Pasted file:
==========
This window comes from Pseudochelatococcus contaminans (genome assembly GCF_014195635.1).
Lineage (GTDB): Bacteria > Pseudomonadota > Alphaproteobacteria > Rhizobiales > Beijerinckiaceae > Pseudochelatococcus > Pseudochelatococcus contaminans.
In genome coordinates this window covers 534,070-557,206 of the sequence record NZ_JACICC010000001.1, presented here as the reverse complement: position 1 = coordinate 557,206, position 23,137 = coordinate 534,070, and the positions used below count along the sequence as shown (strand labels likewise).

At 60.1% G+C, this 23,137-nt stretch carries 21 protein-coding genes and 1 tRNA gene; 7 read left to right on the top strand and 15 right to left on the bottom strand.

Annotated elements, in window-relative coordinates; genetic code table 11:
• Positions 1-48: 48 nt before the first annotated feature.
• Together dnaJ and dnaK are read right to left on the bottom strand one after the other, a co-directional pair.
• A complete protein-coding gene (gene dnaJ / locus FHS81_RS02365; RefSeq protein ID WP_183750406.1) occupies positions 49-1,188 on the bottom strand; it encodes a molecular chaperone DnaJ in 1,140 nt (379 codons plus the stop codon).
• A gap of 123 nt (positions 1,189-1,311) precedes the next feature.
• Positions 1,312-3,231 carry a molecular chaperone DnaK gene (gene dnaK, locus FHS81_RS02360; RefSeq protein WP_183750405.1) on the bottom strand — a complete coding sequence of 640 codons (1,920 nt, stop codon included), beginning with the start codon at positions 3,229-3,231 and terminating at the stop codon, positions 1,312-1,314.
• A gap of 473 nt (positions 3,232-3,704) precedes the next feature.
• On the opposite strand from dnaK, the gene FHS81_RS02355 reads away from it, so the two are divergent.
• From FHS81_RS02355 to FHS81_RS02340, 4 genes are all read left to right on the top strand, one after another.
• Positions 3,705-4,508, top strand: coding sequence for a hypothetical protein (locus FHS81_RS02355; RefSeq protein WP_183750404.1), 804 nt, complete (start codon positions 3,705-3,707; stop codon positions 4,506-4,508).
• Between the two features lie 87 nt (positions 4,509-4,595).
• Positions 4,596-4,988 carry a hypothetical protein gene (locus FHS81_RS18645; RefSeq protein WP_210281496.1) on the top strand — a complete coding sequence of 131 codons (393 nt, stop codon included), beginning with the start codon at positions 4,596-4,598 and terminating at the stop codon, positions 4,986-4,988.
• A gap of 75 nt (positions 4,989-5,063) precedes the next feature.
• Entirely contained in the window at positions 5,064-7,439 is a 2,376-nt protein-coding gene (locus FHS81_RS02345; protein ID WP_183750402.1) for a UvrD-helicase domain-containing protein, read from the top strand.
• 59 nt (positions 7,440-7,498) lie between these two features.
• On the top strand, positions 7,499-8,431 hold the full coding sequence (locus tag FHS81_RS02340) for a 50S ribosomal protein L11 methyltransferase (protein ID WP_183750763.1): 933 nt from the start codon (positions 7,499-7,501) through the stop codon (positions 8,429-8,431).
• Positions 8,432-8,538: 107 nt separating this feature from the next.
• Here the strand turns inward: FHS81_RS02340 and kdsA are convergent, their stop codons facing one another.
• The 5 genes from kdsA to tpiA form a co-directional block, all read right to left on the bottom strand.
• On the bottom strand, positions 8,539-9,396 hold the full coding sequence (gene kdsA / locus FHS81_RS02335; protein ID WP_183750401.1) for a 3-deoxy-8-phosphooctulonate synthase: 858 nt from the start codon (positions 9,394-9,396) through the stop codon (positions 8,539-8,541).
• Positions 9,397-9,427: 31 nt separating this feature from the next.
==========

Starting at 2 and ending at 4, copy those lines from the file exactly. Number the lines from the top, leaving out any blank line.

Lineage (GTDB): Bacteria > Pseudomonadota > Alphaproteobacteria > Rhizobiales > Beijerinckiaceae > Pseudochelatococcus > Pseudochelatococcus contaminans.
In genome coordinates this window covers 534,070-557,206 of the sequence record NZ_JACICC010000001.1, presented here as the reverse complement: position 1 = coordinate 557,206, position 23,137 = coordinate 534,070, and the positions used below count along the sequence as shown (strand labels likewise).

At 60.1% G+C, this 23,137-nt stretch carries 21 protein-coding genes and 1 tRNA gene; 7 read left to right on the top strand and 15 right to left on the bottom strand.